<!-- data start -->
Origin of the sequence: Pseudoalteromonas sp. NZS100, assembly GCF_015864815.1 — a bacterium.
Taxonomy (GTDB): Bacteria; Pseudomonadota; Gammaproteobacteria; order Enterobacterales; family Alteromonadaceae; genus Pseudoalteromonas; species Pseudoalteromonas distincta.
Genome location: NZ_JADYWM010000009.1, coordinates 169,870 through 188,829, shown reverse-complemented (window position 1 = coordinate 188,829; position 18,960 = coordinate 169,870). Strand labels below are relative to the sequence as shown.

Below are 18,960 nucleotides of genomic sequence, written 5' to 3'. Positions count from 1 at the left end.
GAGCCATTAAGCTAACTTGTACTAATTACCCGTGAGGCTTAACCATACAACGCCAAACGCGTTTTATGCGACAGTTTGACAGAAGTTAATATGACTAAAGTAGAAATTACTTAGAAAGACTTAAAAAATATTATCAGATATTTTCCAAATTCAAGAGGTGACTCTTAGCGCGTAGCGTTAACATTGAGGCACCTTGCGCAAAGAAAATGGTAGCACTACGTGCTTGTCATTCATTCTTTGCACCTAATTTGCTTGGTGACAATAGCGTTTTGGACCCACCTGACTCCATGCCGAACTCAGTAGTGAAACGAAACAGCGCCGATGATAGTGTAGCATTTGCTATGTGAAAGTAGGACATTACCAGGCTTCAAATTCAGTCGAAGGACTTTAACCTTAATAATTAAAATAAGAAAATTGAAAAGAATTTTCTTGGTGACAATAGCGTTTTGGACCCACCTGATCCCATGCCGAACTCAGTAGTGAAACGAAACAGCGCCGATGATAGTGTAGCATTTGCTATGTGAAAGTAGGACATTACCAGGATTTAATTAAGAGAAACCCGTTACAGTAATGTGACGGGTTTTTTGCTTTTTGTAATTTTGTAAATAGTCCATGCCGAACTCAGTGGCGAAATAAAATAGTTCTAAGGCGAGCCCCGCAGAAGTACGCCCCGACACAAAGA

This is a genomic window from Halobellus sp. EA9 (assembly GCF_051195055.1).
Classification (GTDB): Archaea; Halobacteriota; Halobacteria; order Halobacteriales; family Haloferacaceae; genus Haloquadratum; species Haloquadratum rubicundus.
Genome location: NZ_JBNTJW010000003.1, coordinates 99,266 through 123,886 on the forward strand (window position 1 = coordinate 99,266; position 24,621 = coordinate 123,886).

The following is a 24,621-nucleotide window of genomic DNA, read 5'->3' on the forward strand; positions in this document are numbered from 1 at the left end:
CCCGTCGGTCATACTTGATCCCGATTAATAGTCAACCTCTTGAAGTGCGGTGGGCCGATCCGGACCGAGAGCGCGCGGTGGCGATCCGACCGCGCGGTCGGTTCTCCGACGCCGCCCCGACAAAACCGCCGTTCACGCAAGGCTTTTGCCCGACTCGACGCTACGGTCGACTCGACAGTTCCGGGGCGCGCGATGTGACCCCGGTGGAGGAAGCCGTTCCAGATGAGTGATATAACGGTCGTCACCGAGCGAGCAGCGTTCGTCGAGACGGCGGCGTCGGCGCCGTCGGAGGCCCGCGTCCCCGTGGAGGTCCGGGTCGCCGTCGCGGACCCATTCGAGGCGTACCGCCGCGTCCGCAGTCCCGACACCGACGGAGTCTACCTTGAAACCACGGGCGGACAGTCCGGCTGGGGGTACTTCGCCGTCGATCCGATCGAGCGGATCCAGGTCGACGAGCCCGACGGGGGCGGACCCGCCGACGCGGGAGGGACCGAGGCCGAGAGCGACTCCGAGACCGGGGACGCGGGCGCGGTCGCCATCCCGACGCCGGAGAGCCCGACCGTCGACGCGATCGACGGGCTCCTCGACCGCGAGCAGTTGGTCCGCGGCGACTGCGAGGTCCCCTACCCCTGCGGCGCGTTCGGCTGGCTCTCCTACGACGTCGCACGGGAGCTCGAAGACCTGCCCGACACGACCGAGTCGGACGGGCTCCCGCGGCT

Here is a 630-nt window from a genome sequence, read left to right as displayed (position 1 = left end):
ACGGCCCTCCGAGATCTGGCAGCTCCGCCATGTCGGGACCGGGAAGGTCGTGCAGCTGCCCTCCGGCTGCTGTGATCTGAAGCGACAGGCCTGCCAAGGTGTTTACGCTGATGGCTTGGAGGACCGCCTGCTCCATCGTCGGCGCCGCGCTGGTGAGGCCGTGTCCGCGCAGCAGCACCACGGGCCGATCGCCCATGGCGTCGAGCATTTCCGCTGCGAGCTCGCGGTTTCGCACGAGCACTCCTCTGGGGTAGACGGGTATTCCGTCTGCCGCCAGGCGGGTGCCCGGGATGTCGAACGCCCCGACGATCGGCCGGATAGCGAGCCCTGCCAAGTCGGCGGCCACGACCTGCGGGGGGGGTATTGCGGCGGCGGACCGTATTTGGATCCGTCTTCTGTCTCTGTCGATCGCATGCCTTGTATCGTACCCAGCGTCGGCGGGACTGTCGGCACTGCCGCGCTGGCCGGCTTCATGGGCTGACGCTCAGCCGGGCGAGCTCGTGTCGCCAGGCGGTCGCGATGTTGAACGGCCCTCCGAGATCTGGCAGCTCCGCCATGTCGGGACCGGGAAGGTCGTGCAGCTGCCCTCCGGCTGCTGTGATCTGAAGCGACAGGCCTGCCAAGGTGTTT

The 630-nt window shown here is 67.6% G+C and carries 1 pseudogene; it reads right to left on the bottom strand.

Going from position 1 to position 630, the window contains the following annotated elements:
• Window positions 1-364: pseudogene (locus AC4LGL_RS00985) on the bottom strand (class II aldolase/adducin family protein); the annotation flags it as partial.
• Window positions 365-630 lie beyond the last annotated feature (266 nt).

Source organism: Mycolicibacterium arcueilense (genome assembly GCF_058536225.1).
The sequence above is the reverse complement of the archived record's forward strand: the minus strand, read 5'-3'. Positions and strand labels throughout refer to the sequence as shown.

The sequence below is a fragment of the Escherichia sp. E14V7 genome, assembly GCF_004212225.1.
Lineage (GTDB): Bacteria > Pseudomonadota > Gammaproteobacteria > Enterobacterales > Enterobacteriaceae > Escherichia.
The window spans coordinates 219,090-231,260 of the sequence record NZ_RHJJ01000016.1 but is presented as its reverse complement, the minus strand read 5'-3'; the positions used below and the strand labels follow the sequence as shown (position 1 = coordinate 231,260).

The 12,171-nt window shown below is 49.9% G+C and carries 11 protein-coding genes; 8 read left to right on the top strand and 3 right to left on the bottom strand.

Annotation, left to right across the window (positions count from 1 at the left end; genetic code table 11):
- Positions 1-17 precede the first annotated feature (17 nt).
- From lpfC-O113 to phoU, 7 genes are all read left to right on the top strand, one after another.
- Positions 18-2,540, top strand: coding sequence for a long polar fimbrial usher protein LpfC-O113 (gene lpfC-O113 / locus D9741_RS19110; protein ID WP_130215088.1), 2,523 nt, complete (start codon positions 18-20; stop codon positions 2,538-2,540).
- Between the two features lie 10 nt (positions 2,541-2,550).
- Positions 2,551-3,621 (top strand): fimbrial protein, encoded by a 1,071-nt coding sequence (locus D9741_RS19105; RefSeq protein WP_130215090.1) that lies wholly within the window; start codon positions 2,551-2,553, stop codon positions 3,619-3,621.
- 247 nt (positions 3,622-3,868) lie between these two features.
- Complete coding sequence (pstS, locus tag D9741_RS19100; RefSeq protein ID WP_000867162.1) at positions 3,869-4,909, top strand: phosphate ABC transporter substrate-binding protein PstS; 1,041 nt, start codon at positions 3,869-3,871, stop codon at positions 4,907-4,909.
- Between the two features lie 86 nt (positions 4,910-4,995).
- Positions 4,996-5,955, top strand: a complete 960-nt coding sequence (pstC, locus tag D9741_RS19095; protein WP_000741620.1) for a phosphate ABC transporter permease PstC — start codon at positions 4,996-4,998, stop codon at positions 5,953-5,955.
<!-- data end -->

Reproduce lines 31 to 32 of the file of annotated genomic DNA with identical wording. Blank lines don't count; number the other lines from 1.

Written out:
- Between the two features lie 86 nt (positions 4,910-4,995).
- Positions 4,996-5,955, top strand: a complete 960-nt coding sequence (pstC, locus tag D9741_RS19095; protein WP_000741620.1) for a phosphate ABC transporter permease PstC — start codon at positions 4,996-4,998, stop codon at positions 5,953-5,955.